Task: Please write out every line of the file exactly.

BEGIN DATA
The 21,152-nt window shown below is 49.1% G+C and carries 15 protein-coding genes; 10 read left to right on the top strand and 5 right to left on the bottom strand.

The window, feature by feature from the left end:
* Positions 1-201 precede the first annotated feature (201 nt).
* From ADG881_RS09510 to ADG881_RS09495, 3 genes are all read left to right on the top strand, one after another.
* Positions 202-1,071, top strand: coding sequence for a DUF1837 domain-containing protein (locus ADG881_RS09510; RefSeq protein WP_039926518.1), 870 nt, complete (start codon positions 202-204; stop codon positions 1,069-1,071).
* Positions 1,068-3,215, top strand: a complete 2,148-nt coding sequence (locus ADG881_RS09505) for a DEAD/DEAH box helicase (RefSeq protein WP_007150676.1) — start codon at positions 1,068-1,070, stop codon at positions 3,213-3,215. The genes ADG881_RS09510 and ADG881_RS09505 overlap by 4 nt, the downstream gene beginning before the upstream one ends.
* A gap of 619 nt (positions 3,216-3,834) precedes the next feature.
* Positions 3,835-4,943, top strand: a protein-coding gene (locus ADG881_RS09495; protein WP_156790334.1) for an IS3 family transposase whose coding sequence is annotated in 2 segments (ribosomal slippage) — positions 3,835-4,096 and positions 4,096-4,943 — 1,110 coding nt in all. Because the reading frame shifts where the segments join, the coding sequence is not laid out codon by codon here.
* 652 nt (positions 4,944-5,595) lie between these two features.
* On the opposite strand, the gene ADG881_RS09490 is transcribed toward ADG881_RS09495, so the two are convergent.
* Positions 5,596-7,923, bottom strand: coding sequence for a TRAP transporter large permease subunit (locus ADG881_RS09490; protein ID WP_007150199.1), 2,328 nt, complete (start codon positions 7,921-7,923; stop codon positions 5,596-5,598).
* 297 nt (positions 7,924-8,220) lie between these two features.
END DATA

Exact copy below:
The 21,152-nt window shown below is 49.1% G+C and carries 15 protein-coding genes; 10 read left to right on the top strand and 5 right to left on the bottom strand.

The window, feature by feature from the left end:
* Positions 1-201 precede the first annotated feature (201 nt).
* From ADG881_RS09510 to ADG881_RS09495, 3 genes are all read left to right on the top strand, one after another.
* Positions 202-1,071, top strand: coding sequence for a DUF1837 domain-containing protein (locus ADG881_RS09510; RefSeq protein WP_039926518.1), 870 nt, complete (start codon positions 202-204; stop codon positions 1,069-1,071).
* Positions 1,068-3,215, top strand: a complete 2,148-nt coding sequence (locus ADG881_RS09505) for a DEAD/DEAH box helicase (RefSeq protein WP_007150676.1) — start codon at positions 1,068-1,070, stop codon at positions 3,213-3,215. The genes ADG881_RS09510 and ADG881_RS09505 overlap by 4 nt, the downstream gene beginning before the upstream one ends.
* A gap of 619 nt (positions 3,216-3,834) precedes the next feature.
* Positions 3,835-4,943, top strand: a protein-coding gene (locus ADG881_RS09495; protein WP_156790334.1) for an IS3 family transposase whose coding sequence is annotated in 2 segments (ribosomal slippage) — positions 3,835-4,096 and positions 4,096-4,943 — 1,110 coding nt in all. Because the reading frame shifts where the segments join, the coding sequence is not laid out codon by codon here.
* 652 nt (positions 4,944-5,595) lie between these two features.
* On the opposite strand, the gene ADG881_RS09490 is transcribed toward ADG881_RS09495, so the two are convergent.
* Positions 5,596-7,923, bottom strand: coding sequence for a TRAP transporter large permease subunit (locus ADG881_RS09490; protein ID WP_007150199.1), 2,328 nt, complete (start codon positions 7,921-7,923; stop codon positions 5,596-5,598).
* 297 nt (positions 7,924-8,220) lie between these two features.